The Photographers’ Gallery, 18th August 2020
No Arles this year, but fortunately I could get to the Deutsche Börse shortlist exhibitions at TPG (see reflection on Arles 2019 here and last year’s Deutsche Börse Photography Foundation Prize here). Half a gallery is given to each of the four nominees, over two floors. The material presented has to represent the work for which each artist has been nominated, and this varies in both form and content (in one case this is a book, represented by prints and a small text produced for wider distribution including gallery visitors, in another case a large exhibition above a supermarket, represented by a small selection of works in a constrained gallery space). The visitor thus gets only a limited sense of the work in each case.
The exhibition provided the opportunity to reflect on the relationship between artistic practice, a specific project and set of outcomes (including the kind of exhibition that might warrant nomination for this kind of award). The work presented by the four nominees here mark out different positions.
Anton Kusters is nominated for The Blue Skies Project, exhibited at Fitzrovia Chapel, London (15-19 May 2019). It comprises of 1078 upward polaroid photographs of the sky from the last known locations of Nazi concentration camps taken over a period of 6 years (using a Holga plastic camera with a polaroid back). Each is stamped with the number of victims and the GPS location. There is an accompanying generative sound piece by Ruben Samara which unfolds over a period of 13 years – the time that the camps were operational. It’s a highly atmospheric and engaging piece, even in reduced form. For me, it’s interesting in the combination of sound and visual material to create a setting. The lo-tech image-making also resonates with the overall approach, which departs from conventional photographic documentation. There is a combination of the systematic (in the research process, the grid layout, the stamping of the images with time and mortality data) and the lyrical. From this an immersive and reflective setting is created. The project itself has a tight focus that relates to a tragic period of European history. The individual images have limited meaning/intrinsic value, but together make a powerful statement and provide the basis of an immersive material experience. Time and duration are important both in terms of the production and experience of the resulting work (the exhibition), and the enduring memory of the horrific events invoked by the work.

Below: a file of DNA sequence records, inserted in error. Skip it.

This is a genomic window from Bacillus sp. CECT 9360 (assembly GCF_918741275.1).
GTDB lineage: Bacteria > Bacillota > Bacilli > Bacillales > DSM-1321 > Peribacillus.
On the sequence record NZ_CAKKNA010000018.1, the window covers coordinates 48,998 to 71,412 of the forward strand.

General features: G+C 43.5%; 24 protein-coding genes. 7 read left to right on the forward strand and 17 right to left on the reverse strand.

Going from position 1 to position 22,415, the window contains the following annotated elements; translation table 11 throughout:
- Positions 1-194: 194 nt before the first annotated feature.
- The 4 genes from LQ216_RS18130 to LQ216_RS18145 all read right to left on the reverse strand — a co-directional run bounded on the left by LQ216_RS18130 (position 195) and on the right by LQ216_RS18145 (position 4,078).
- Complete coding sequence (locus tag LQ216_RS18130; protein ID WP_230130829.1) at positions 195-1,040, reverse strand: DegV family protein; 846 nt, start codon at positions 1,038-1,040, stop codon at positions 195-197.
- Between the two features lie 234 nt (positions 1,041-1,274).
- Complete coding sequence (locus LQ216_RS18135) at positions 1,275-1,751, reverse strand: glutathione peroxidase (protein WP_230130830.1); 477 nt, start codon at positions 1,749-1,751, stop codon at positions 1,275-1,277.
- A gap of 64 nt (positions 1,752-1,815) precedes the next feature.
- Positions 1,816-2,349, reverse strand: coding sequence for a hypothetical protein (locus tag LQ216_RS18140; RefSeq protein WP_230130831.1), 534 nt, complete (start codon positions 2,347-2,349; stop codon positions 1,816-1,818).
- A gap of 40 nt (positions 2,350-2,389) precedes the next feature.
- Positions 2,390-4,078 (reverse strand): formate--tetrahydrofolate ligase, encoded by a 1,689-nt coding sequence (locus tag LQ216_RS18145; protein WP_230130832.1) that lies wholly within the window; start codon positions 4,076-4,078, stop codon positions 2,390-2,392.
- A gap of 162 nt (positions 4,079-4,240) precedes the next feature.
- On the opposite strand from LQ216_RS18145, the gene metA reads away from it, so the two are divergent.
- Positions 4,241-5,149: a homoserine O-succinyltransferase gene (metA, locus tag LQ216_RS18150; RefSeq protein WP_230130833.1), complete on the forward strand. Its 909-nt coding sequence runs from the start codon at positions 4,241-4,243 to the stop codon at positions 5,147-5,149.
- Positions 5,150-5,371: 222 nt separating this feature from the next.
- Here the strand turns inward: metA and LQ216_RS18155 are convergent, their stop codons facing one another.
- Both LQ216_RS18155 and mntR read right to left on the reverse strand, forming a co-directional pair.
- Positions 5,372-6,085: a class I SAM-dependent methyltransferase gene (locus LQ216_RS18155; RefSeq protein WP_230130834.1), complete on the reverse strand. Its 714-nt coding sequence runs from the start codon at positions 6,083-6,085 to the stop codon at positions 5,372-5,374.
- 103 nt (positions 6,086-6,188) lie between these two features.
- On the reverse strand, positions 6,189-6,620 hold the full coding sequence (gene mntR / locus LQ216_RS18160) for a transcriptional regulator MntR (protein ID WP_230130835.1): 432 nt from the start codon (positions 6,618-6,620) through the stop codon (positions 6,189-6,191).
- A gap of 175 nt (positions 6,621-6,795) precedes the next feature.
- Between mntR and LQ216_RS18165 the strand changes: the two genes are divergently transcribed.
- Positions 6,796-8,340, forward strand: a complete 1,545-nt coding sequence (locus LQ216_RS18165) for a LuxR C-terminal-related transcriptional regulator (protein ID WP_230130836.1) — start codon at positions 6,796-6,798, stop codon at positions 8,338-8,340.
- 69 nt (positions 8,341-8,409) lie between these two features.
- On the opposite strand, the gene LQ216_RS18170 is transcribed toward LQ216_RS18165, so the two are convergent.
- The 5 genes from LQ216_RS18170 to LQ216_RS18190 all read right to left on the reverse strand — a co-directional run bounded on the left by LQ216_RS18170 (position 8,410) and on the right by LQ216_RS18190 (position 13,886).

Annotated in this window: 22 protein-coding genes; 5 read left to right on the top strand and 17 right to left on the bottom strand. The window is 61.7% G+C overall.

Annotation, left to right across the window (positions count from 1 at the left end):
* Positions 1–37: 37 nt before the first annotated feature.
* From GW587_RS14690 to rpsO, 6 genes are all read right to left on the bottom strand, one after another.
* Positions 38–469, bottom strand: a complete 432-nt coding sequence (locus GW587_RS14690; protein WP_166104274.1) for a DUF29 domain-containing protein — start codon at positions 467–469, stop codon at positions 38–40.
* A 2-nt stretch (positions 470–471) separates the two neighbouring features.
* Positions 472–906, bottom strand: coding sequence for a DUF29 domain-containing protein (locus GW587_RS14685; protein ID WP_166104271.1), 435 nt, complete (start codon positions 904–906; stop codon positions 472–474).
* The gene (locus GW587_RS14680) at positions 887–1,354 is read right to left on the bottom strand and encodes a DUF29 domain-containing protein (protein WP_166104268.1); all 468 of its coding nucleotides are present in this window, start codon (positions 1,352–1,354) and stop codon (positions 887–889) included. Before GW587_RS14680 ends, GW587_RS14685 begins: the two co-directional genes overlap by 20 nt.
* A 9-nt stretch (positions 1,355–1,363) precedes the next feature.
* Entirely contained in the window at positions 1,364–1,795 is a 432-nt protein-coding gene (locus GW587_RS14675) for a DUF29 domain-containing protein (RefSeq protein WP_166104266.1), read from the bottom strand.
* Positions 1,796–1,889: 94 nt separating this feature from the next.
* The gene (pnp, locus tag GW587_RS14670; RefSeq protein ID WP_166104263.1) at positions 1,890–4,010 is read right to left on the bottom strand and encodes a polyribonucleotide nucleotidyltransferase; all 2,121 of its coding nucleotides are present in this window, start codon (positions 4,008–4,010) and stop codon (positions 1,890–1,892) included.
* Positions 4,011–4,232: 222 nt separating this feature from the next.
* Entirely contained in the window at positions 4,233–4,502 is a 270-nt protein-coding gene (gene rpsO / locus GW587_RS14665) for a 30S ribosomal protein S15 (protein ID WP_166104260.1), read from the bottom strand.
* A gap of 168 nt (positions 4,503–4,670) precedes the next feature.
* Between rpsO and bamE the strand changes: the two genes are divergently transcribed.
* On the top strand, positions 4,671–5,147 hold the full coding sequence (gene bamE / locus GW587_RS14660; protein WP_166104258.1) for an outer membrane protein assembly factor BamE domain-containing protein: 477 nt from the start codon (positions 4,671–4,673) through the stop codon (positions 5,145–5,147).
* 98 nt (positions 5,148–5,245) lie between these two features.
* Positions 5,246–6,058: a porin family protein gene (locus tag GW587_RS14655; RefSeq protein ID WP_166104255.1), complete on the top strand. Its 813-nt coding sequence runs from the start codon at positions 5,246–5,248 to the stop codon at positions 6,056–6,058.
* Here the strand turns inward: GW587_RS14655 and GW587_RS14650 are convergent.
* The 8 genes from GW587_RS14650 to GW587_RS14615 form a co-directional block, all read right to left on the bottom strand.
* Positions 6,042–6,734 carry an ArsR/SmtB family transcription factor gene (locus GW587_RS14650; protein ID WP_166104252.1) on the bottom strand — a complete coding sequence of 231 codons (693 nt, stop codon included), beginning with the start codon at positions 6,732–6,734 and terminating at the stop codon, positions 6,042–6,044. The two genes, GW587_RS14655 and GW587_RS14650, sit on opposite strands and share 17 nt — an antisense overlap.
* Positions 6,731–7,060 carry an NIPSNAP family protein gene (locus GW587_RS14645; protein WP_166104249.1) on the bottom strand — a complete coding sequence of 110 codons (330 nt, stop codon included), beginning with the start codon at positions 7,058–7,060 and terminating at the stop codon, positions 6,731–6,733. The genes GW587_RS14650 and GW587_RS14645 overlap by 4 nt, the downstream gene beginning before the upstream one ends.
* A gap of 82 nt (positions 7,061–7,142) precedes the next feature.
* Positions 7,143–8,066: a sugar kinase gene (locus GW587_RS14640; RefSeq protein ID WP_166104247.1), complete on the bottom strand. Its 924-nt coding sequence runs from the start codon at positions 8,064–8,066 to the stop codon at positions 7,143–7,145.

Clare Strand’s The Discrete Channel with Noise exhibited at PHotoESPAÑA (5–21 June 2019) is an even more tightly contained (or framed) work, involving the exploration of a 1930s theory of communication in visual terms. A method, consistent with the conceptual origins of the work, is designed and enacted. The exhibition presents the final work (large prints of the the paintings produced) and elements of the process (original photographs with grids superimposed, and the brushes used in making the paintings). The form taken by the project and exhibition raise broader issues about the process of digitisation, transmission and reception.